Although a similar syndrome may occur in acute liver failure, HRS is usually described in the context of chronic liver disease. Despite some encouraging studies of new pharmacological therapies, the development of HRS in people with cirrhosis portends a dismal prognosis because renal failure is usually irreversible unless liver transplantation is performed [4].

In the early phases of portal hypertension, renal perfusion is maintained within normal or near-normal limits as the vasodilatory systems antagonize the renal effects of the vasoconstrictor systems. However, as liver disease progresses in severity, a critical level of vascular underfilling is achieved. Renal vasodilatory systems are unable to counteract the maximal activation of the endogenous vasoconstrictors and/or intrarenal vasoconstrictors, which leads to uncontrolled renal vasoconstriction [5].

The alternative theory proposes that renal vasoconstriction in HRS is unrelated to systemic hemodynamics but is due to either a deficiency in the synthesis of a vasodilatory factor or a hepatorenal reflex that leads to renal vasoconstriction. Evidence points to the vasodilatation theory as a more tangible explanation for the development of HRS. Urotensin II (U II) is a somatostatin-like cyclic peptide, its vascular tone both species specific and diseases specific [6]. Urotensin II interfere with sympathetic and nitric oxide (NO) system [7].

 Direct evidence for the pathological role of U II in chronic liver disease has been found. In patients with chronic liver disease, serum U II is elevated compared with controls. In addition, U II levels correlate with the severity of disease and with the extent of portal hypertension. Finally, the baseline of U II levels can even carry a predictive value for determining survival or future portal complications [8,9].

So the aim of this study was to evaluate the level and the role of Urotensin II in grades of liver diseases (ascitic group and non ascitic group) and its use as predictor to diagnose patients with early hepatorenal syndrome.

Patients And Methods

Forty patients with chronic liver diseases selected from Gastroenterology, Hepatology and Infectious diseases Department, Benha University Hospital, from the period of March 2011 to July 2011. The patients were divided into 2 groups. Group (1) 20 patients, with ascites (9 males, 11 females) their age ranged from 35-65 years old with mean 50.95± 9.84. Group (2) 20 patients, without ascites (8 males, 12 females) their age ranged from35-63 years oldwith mean 49.25± 9.66 (as a control group). All the patients undergone history taking, full clinical examinations for the clinical signs of chronic liver disease and any manifestations of renal disorder, that non specific in these patients. A written consents were taken from the patients, according to the ethical committee of the collage, Benha University Hospital.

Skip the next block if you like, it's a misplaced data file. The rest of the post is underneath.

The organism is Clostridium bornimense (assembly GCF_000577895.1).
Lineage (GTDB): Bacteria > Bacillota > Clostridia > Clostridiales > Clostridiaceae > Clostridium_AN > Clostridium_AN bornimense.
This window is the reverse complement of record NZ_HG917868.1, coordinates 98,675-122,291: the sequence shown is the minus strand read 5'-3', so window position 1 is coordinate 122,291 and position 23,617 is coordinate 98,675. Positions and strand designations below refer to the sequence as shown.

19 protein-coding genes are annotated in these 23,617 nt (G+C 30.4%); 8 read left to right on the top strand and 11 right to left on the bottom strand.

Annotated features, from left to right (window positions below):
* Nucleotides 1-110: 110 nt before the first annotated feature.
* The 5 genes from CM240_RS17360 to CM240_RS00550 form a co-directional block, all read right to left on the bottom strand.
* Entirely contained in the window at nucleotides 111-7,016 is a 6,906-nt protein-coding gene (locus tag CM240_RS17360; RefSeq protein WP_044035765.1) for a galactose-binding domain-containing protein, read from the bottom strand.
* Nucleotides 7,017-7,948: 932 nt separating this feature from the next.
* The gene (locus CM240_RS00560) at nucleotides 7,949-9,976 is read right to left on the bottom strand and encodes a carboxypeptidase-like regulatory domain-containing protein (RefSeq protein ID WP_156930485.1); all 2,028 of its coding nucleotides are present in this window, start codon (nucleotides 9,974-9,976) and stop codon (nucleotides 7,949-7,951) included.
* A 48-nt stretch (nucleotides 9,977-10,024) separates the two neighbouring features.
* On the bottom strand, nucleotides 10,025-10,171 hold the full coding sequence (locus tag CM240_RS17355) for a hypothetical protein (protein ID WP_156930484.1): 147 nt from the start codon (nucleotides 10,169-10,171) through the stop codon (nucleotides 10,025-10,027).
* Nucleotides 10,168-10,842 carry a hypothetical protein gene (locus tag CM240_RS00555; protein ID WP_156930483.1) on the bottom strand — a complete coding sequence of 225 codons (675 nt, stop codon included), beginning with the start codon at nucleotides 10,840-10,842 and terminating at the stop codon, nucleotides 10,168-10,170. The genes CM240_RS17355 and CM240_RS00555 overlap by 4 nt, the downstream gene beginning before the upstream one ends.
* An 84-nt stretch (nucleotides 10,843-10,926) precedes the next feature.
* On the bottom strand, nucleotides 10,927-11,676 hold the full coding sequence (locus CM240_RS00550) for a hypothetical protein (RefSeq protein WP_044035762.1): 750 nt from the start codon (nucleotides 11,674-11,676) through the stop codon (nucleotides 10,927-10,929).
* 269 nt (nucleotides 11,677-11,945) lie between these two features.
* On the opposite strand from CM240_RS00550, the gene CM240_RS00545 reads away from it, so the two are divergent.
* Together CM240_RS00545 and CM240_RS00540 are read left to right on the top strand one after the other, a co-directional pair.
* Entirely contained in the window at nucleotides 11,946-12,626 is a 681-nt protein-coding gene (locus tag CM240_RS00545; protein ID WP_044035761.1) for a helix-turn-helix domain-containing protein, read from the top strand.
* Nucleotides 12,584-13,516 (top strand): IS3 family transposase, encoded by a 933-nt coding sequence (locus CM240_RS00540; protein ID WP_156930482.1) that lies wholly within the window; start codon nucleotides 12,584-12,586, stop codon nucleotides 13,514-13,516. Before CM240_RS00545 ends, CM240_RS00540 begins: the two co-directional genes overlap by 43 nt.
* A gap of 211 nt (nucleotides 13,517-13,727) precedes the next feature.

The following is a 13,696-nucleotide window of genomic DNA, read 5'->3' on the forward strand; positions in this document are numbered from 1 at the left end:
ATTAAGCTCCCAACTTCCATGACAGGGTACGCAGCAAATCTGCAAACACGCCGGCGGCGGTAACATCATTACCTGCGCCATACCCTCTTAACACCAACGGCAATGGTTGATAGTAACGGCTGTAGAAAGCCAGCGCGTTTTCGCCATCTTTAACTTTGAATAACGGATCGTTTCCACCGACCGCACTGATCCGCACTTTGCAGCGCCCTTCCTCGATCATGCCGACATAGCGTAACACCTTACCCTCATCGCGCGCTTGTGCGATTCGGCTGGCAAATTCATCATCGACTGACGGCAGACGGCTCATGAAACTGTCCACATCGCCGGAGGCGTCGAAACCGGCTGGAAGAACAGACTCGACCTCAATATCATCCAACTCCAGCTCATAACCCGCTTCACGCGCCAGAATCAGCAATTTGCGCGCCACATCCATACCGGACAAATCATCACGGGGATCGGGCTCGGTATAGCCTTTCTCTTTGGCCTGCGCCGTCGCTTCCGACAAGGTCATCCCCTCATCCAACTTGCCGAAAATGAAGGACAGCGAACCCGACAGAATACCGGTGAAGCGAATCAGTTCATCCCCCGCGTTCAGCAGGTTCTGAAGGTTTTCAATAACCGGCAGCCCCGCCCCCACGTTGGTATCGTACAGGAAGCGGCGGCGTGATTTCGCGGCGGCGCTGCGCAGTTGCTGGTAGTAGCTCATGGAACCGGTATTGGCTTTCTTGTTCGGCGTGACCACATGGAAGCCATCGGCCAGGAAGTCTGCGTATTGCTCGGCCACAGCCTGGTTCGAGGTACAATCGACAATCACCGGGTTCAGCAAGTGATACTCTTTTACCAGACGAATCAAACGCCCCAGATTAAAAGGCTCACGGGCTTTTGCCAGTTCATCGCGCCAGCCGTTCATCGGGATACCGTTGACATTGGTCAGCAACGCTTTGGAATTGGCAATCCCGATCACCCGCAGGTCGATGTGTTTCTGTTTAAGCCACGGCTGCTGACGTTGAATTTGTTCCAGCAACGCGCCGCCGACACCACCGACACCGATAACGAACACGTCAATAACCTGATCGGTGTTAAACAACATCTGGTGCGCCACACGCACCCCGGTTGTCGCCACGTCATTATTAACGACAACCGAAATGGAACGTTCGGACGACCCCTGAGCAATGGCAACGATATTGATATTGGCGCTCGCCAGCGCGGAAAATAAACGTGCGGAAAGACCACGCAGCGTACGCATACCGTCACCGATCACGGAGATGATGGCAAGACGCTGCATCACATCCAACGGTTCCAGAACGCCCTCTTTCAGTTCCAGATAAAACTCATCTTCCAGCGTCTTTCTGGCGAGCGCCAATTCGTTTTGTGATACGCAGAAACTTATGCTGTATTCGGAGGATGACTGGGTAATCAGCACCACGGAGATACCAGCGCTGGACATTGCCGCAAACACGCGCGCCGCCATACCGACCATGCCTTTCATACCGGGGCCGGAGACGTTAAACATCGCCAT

Exclusion criteria

  1. DM. Hypertensive patients and severe heart failure.
  2. Patients in bleeding at the time of taking blood sample or 3 days previously.
  3. Patients on diuretics for previous 3 days.

 Inclusion criteria

Patients with liver cirrhosis with and without ascites.

Abdominal ultrasound: For evaluation of liver (size, echogencity, manifestations of portal hypertension (PH), focal lesion) and confirm the presence of ascites. Evaluation of splenic size to prove PH, by the presence of hilar collaterals and widen the diameter of splenic vein. Kidney's evaluation for size and grades of nephropathy and the presence of stone.

Method

Nine ml blood samples were taken from each patient, and were divided into four tubes; one tube containing 1ml blood with EDTA was used for complete blood count (CBC) using Sysmex 21-X. The second tube containing 4 ml blood (without anticoagulant) was used to separate serum (after centrifugation) for biochemical analysis [liver and kidney function tests] using Bio Systems-15, and the rest of this serum was stored at -20 °C till the time of assay of Urotensin II by ELISA. The third tube is plastic graduated tube, containing 0.2 ml Na citrate and completed to 2 ml with blood (with ratio 1:9) for measuring PT and APTT using Option-4 Coagulomater. The fourth tube was containing 0.5 ml Na citrate and completed to 2 ml with blood (with ratio 1:4) for measuring ESR using Westergreen method.